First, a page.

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Like both Repulsion’s Catherine Deneuve and Persona’s Bibi Andersson, Queen of Earth is supported by a riveting performance by its lead Elisabeth Moss. Having a strong run of films following the completion of her long-running role on Mad Men, Queen of Earth is perhaps Moss’s finest and most demanding performance. At about the two-thirds mark, Moss delivers a chilling takedown of Virginia’s fling Rich (Patrick Fugit), one of the most haunting scenes in recent memory. Moss gives Catherine a frightening sense, while remaining both relatable and sympathetic. Sitting beside Moss, Waterston is great as Viriginia. While her performance as Shasta in Inherent Vice received an immense praise from critics and fans, her stoic nature seemed out of place in the film. However, it is that very nature of hers which works wonders in Perry’s script. Her demeanor heightens her cold and often callous interactions, and her chemistry with Moss is nearly unparalleled on screen this year.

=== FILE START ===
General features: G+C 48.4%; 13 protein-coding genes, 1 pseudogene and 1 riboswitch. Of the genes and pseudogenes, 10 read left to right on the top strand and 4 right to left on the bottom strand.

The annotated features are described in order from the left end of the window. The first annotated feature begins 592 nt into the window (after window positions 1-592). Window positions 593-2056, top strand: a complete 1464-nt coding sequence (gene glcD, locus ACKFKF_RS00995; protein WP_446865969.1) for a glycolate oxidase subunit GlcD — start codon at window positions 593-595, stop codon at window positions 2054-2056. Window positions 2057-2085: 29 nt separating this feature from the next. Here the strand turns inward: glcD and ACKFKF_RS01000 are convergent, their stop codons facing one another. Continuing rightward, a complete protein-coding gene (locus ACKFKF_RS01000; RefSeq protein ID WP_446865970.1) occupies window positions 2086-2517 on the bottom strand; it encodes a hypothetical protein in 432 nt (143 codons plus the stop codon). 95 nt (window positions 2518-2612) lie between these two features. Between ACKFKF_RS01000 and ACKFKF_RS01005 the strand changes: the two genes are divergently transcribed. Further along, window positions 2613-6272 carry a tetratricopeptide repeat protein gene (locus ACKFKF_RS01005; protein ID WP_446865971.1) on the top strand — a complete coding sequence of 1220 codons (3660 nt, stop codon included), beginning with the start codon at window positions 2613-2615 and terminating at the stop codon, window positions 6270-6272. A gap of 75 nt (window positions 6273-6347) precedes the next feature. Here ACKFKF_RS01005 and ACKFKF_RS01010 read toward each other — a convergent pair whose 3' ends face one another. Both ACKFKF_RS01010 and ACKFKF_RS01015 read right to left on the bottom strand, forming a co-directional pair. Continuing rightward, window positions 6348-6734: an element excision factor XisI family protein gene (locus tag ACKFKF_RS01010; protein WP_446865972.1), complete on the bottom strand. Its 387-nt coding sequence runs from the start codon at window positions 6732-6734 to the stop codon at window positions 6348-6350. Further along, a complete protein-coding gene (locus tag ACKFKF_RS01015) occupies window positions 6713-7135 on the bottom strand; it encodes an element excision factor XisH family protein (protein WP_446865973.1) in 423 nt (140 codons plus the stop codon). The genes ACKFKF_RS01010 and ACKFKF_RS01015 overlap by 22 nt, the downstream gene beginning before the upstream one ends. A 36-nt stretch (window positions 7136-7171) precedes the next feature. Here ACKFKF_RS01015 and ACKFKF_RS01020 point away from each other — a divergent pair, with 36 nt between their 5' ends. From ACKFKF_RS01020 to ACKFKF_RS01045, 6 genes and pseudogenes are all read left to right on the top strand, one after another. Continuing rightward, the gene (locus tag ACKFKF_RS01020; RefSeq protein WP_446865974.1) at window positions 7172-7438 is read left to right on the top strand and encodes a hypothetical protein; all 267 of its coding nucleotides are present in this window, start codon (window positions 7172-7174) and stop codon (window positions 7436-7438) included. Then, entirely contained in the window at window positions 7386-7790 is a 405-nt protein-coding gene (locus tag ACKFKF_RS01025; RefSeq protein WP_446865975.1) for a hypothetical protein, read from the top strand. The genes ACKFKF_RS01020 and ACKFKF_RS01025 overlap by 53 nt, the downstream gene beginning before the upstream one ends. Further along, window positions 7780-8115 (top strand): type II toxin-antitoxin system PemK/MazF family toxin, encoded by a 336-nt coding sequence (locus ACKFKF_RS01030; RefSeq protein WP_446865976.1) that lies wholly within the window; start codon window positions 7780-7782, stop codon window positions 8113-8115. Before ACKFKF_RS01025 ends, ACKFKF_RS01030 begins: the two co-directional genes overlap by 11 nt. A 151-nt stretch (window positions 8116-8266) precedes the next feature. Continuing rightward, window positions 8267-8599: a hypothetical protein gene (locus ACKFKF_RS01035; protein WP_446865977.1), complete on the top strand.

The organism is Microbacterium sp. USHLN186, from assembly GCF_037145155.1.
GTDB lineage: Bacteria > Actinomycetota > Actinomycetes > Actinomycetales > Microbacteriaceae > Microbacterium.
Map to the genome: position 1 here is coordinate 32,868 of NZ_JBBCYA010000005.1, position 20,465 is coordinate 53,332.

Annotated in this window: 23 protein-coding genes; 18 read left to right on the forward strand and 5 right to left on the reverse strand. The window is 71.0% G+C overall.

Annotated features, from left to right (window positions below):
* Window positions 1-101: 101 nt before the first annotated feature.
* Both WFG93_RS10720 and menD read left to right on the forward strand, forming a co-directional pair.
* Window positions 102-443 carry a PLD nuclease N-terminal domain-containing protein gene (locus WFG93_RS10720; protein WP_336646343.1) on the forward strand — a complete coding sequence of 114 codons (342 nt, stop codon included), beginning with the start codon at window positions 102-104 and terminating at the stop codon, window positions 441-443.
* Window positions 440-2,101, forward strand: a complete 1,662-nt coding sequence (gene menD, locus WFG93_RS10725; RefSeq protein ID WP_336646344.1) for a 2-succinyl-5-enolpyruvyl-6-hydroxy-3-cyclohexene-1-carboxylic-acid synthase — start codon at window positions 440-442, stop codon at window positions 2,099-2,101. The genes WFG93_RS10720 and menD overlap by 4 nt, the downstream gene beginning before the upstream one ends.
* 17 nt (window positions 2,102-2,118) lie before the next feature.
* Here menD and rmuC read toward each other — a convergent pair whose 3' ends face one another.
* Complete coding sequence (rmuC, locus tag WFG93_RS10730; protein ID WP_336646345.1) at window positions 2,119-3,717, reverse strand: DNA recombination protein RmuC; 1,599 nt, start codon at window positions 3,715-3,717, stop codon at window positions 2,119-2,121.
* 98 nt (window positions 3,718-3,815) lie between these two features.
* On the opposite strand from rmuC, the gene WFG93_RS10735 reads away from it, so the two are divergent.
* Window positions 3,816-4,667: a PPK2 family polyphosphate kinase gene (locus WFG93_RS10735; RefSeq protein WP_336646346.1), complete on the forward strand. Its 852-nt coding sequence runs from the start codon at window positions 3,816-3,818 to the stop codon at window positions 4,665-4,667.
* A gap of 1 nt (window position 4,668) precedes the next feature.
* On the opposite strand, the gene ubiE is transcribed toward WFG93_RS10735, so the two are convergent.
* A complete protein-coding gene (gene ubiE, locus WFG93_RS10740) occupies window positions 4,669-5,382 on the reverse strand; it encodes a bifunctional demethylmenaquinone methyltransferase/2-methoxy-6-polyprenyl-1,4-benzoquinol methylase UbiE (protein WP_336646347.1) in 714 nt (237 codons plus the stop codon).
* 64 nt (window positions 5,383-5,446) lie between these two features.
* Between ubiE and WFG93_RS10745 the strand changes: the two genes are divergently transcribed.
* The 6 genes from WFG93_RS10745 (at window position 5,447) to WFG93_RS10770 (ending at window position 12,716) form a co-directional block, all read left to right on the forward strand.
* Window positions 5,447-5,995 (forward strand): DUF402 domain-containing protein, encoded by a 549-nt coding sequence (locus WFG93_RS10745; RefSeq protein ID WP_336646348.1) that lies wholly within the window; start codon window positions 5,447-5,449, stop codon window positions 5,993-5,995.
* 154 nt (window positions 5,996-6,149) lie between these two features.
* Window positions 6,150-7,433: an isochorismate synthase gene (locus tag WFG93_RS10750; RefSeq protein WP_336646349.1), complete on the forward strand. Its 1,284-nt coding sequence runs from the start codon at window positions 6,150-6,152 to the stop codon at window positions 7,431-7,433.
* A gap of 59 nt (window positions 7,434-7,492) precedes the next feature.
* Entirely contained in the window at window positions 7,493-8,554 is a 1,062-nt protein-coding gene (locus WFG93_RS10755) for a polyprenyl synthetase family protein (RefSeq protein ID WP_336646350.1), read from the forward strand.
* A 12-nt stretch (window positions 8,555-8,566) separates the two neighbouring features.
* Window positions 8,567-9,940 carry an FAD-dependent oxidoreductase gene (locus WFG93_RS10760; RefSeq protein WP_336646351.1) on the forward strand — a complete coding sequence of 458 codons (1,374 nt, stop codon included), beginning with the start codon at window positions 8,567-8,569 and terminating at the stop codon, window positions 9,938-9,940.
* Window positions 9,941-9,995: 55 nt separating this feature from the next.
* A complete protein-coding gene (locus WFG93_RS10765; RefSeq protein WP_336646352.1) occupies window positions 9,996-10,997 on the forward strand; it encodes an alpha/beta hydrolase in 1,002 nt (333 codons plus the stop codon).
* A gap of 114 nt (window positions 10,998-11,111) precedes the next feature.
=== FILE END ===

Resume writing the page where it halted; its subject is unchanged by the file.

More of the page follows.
Perry doesn’t fill the film with any sense of false sentimentality. He has stated,in an interview with Indiewire, that the film came to him during a retrospective on Rainer Werner Fassbinder: “the common thread here is these really interesting women stories — these unique, threatening and occasionally frightening stories about the troubles of broken women…I wanted this movie to live in this cinematic world of broken women.” Queen of Earth is exactly that; it’s a loving throwback to cinema of the late 60s, early 70s, a gritty and dark depiction that doesn’t feel an ounce contrived or pretentious. This works because his characters are flawed, and they feel only the more real for it. Perry saves us overt fawning, catharsis, and (thankfully) avoids the tired lesbian or ‘single white female’ cliches. Its a contemporary melodrama without the excess.